Usually, the step from freedom in the first sense to freedom in the second sense is explained in terms of formalism. The law that free rational will gives itself is, of course, the moral law expressed by the categorical imperative. It urges the free will to will itself. But it does so, one can argue, by imposing a formal procedure on our free choice. The content of the moral law is derived from the form that moral principles must take in order to avoid their determination through external instances. And this might prompt a theory that identifies the moral law as a rule of calculation: when we follow the command of the categorical imperative, we calculate whether the content of our ends fits into the form of the moral law. But Uleman argues forcefully that Kant's formalism must not be confused with a conception of calculative reason. Against this "cold fish" view of the categorical imperative, a view that she identifies with the theories of John Rawls, Christine Korsgaard, and Onora O'Neill, Uleman mobilizes the emotional investments, commitments, and interests that are entailed by the moral law. To be sure, all of these are "pure", i.e., they are emotional investments, commitments, and interests determined by reason. But nonetheless, they are emotional investments, commitments, and interests. These rational emotions, commitments, and interests, of which Kant's idea of respect (Achtung) is the most prominent and most suspect, tighten the moral law to the forms of life. The categorical imperative thus acquires lived-life plausibility. It becomes a matter of ennoblement and a productive force of our practical identity in the full sense. Rather than being obsessed with rules, calculation, and the suppression of emotions, Kant's moral law is the substantiation of free choice through respect and commitments in reference to the demands of practical reason. The formal requirements that the categorical imperative issues thus generate content: they embody the idea of the good that offers guidance, dignity, and meaning to our life.

The satisfactions that a life listening to the categorical imperative can acquire are manifold. Uleman's enumeration comprises (i) elevation above nature, (ii) power and agency, (iii) self-sufficiency, (iv) self-contentment, (v) regularity, (vi) universality, (vii) infinity, and (viii) creativity. All of these moments point towards Idealist interpretations and transformations of Kant, especially to those of Schiller and, again, Hegel, although Uleman does not discuss this connection in detail. Her claim is that Kant has already done what his immediate successors saw as the implicit but not fully accomplished end of his account of practical reason: to flesh out our practical identity as substantiation of the structure of free willing -- a substantiation that materializes the formal demands of the categorical imperative as the positive freedom of a life in dignity and creativity.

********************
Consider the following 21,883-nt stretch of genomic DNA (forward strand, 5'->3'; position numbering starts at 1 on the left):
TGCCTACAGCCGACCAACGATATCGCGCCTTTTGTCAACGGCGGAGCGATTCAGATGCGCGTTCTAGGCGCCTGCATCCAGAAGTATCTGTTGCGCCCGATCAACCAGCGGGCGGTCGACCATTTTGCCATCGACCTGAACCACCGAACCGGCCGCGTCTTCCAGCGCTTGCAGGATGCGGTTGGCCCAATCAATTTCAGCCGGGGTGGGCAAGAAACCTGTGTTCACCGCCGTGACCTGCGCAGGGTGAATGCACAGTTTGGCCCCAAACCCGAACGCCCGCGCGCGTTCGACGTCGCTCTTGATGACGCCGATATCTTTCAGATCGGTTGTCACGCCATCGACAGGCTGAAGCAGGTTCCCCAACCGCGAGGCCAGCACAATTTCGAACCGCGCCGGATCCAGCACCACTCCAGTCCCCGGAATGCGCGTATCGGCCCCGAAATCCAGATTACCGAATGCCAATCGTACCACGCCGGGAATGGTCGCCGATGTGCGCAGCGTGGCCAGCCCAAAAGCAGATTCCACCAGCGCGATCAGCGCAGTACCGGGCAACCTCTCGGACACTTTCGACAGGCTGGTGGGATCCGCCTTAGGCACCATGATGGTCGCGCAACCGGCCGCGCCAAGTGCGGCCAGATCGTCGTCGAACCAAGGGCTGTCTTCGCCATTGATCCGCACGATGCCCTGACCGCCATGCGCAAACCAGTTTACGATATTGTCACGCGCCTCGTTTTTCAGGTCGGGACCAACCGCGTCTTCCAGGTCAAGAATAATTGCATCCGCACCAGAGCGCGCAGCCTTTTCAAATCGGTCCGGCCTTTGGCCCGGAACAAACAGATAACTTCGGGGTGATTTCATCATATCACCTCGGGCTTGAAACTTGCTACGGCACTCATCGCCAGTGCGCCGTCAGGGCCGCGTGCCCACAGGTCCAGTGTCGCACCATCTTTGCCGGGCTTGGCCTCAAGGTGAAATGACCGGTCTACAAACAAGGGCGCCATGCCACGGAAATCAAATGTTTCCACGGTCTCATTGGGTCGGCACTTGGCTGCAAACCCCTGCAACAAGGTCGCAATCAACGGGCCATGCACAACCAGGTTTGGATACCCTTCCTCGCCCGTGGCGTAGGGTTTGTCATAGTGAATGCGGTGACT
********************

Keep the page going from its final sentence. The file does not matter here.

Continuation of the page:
Uleman's approach is liberating. It is an introduction to a Kantian morality that transcends the clichés of formalism and calculative reason and reminds us of the moral life that is implied in the idea of a free rational will. The conception of our practical self advances into the centre of Kant's ethical thought. However, there are at least two lacunae that have to be filled for this introduction to Kant's moral philosophy to be complete and its interpretation as a theory of human life defensible. These lacunae are Kant's notion of the "fact of reason" and the postulates of practical reason. Both are central ideas in Kant's moral thought, and both are neglected by Uleman. The notion of the "fact of reason" is Kant's answer to the question of moral foundations. It says that moral demands cannot be inferred from elsewhere but are a "fact", though not an empirical fact, at which moral reasoning finds its end. This idea implies that moral insight amounts to respect for the moral law. Kant's difficult argument for this idea consists in the negative proof that all ways to infer moral demands are doomed to fail, especially those ways that attempt to deduce morality from nature and society. Given the success of his argument, and given that his argument for the specific form of the moral law, viz., the categorical imperative, is also successful, he concludes that this form has to be accepted without further proof of its validity. The moral law is valid through itself. This line of argument, together with its implications for the idea of moral insight, is not present in Uleman's thought. Is it too authoritarian for her humanist point of view?

The second lacuna, the postulates of pure reason, is equally central to Kant's moral thought, although, admittedly, not very cherished by his contemporary followers. The arguments that we have to presuppose metaphysical (not just practical) freedom, the immortality of the soul, and the existence of God, if we act morally, rests on the proposition that the good has to be possible if we consistently want to act in accordance with it. The categorical imperative does not establish that the good that it prescribes can be actualized in the world. We thus need a God who has created the world in such a way that our good actions are in accordance with determinate events. We need a soul that is immortal in order to be able to acquire the complete happiness for which we become worthy through our good actions. And we need metaphysical freedom in order to bind the structure of free will to an entity in the world, namely a person. In short, we need to postulate the three objects of traditional metaphysics, immortality of the soul, freedom, and God, if we want to conceive our moral activity as actualized in the world. But all this seems to violate the humanist, non-metaphysical interpretation of Kant's thought, and it is thus no wonder that Uleman does not waste many words on it. In truth, however, the notorious postulates of practical reason contribute to Uleman's own interpretative idea. They materialize the formal structure of free rational will and thus structure a human life in dignity and creativity.

Be that as it may, a completely convincing introduction to Kant's moral philosophy would have to include these two central claims. For the rest, however, Uleman's book is an excellent interpretation that has freed Kant from the cage of abstract normativity and has reintroduced him into the midst of human life.